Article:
These findings highlight the importance of measuring each sensory domain separately rather than combining scores from various sensory domains. Notable in this study was the association between sensory over-responsivity and autistic traits. Increased sensory sensitivity was associated with more self-reported autistic traits, both across and within groups. These results indicate that autistic adults experience sensory over-responsivity to daily sensory stimuli to a high degree and that a positive relationship exists between sensory over-responsivity and autistic traits.

Despite its limitations, this study shows that autistic adults self-report over-responsivity across multiple sensory domains (vision, hearing, touch, smell, taste and proprioceptive) that affect their daily life routines and thus quality of life. Auditory over-responsiveness was among the most frequently reported by participants indicating that autistic adults experience challenges to daily auditory stimuli to a high degree. Although sensory symptoms may improve with maturation for typical individuals, sensory features in ASD remain stable and often become more challenging during adulthood. Likewise, sensory over-responsivity has also been linked to higher rates of depression and anxiety. 

Although there is no cure for sensory sensitivity, there are various techniques as well as some lifestyle modifications that can tone down the symptoms of auditory sensitivity, so it does not severely interfere with everyday life. They include exposure and response prevention (E/RP) treatment; habituation training, applied relaxation, positive imagery, attention shifting, psychoeducation, cognitive restructuring, and background sounds to cope with hyperacusis. The most effective solutions involve increasing the tolerance of noise by exposing the person to sufficient noise to build up his or her “immunity.” Over-protection may only further increase the effect of extreme sensitivity to sound. Evaluating and attending to over-responsivity have implications for understanding and addressing the sensory components of autistic adults' daily life routines and roles. Appropriate intervention should be directed towards sensory issues that may be contributing to emotional and psychological challenges and towards designing sensory friendly domestic and work environments.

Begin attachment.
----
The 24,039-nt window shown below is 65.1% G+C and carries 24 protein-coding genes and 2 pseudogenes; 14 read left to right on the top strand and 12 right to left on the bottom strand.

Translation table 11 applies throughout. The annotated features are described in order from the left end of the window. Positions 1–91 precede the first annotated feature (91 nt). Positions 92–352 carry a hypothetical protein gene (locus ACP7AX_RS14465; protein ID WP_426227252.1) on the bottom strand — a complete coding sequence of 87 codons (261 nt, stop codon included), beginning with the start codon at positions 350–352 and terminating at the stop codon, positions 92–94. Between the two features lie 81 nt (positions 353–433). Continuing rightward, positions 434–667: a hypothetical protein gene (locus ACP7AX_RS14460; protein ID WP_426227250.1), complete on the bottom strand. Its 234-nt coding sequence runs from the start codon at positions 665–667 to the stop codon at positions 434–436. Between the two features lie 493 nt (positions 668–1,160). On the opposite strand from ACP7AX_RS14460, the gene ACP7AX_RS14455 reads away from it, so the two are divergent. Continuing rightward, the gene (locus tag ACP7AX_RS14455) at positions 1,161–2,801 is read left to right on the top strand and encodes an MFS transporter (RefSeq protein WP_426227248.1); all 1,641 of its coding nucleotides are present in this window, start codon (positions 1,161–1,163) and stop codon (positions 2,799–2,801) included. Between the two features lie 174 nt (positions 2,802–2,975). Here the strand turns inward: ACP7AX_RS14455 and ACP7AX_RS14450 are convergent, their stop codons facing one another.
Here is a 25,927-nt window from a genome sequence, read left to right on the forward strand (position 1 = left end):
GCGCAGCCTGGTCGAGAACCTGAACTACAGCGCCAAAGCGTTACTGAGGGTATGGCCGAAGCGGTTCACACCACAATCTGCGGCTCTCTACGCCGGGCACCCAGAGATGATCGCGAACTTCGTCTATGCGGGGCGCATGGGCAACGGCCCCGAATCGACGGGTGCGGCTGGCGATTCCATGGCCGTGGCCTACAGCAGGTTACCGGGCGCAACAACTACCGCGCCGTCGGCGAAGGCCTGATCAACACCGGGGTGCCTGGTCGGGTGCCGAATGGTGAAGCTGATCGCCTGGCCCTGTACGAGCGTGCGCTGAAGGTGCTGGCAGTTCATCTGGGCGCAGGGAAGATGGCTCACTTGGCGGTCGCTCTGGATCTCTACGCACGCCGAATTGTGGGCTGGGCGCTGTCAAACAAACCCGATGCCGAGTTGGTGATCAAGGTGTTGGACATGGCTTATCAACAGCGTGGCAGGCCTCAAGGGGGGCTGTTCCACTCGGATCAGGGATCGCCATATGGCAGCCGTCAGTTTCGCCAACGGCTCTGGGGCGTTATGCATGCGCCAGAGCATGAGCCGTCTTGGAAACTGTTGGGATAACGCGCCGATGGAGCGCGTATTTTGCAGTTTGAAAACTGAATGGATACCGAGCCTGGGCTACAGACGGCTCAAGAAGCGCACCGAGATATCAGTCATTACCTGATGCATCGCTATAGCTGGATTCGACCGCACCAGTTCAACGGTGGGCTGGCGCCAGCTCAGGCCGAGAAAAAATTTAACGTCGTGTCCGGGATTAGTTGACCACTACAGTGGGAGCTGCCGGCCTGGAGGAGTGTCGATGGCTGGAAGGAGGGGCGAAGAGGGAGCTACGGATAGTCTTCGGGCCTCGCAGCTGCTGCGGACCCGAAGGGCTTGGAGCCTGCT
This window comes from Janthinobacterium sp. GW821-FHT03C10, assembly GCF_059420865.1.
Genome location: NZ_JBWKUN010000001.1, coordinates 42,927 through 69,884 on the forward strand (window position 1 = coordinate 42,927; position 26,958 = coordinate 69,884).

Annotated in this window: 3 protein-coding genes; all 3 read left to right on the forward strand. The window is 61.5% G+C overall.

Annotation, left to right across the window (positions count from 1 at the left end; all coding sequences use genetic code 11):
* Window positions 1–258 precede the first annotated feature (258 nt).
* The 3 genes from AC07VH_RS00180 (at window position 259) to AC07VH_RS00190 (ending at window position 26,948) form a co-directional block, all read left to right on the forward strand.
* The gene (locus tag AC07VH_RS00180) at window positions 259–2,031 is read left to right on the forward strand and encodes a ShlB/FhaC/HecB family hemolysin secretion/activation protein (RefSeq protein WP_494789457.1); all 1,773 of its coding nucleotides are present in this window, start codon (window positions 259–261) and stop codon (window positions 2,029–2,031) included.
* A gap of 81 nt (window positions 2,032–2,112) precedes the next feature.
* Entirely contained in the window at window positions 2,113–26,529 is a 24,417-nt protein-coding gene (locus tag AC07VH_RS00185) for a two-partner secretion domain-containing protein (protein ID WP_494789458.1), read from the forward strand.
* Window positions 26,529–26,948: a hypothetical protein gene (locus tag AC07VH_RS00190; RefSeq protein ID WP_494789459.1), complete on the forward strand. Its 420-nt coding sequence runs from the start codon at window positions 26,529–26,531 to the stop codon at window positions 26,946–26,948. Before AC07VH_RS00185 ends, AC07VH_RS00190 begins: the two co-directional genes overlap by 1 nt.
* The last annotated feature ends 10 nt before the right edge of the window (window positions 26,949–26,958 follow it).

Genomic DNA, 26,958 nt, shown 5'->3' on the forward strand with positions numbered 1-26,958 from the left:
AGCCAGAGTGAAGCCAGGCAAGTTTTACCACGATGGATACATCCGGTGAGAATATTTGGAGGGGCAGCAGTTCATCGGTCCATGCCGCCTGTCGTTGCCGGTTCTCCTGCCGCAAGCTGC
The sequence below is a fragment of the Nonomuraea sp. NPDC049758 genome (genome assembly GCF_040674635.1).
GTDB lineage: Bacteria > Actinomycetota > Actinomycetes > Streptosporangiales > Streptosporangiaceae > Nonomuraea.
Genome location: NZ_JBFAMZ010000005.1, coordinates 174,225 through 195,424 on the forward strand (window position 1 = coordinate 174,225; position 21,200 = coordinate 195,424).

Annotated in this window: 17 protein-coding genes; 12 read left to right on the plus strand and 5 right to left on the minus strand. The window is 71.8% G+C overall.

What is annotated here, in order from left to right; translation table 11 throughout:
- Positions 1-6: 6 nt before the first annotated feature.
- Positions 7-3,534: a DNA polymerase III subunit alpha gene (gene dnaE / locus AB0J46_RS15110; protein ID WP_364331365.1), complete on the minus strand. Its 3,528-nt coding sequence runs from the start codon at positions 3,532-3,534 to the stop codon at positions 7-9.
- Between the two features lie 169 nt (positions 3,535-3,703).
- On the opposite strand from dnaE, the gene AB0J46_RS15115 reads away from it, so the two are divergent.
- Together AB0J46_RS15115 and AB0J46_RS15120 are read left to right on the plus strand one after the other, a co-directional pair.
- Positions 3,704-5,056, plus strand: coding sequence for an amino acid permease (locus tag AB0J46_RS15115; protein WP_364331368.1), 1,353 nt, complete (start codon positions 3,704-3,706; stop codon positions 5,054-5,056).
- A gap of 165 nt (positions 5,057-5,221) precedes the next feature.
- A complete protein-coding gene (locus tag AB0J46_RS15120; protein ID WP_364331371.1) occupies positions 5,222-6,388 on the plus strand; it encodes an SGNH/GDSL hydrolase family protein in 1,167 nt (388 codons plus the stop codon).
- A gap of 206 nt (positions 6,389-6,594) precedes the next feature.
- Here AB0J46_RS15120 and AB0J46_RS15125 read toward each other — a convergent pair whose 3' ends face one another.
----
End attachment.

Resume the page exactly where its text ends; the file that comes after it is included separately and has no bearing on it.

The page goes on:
Tavassoli T., Miller, L. J., Schoen, S. A., Nielsen, D. M., & Baron-Cohen, S. (2014). Sensory over-responsivity in adults with autism spectrum conditions. Autism, 18, 428–432.  
doi: 10.1177/1362361313477246

Lee A. Wilkinson, PhD, is a licensed and nationally certified school psychologist, and certified cognitive-behavioral therapist. He is author of the award-winning books, A Best Practice Guide to Assessment and Intervention for Autism and Asperger Syndrome in Schools and Overcoming Anxiety and Depression on the Autism Spectrum: A Self-Help Guide Using CBTHe is also the editor of a text in the APA School Psychology Book Series, Autism Spectrum Disorder in Children and Adolescents: Evidence-Based Assessment and Intervention in SchoolsHis latest book is A Best Practice Guide to Assessment and Intervention for Autism Spectrum Disorder in Schools (2nd edition).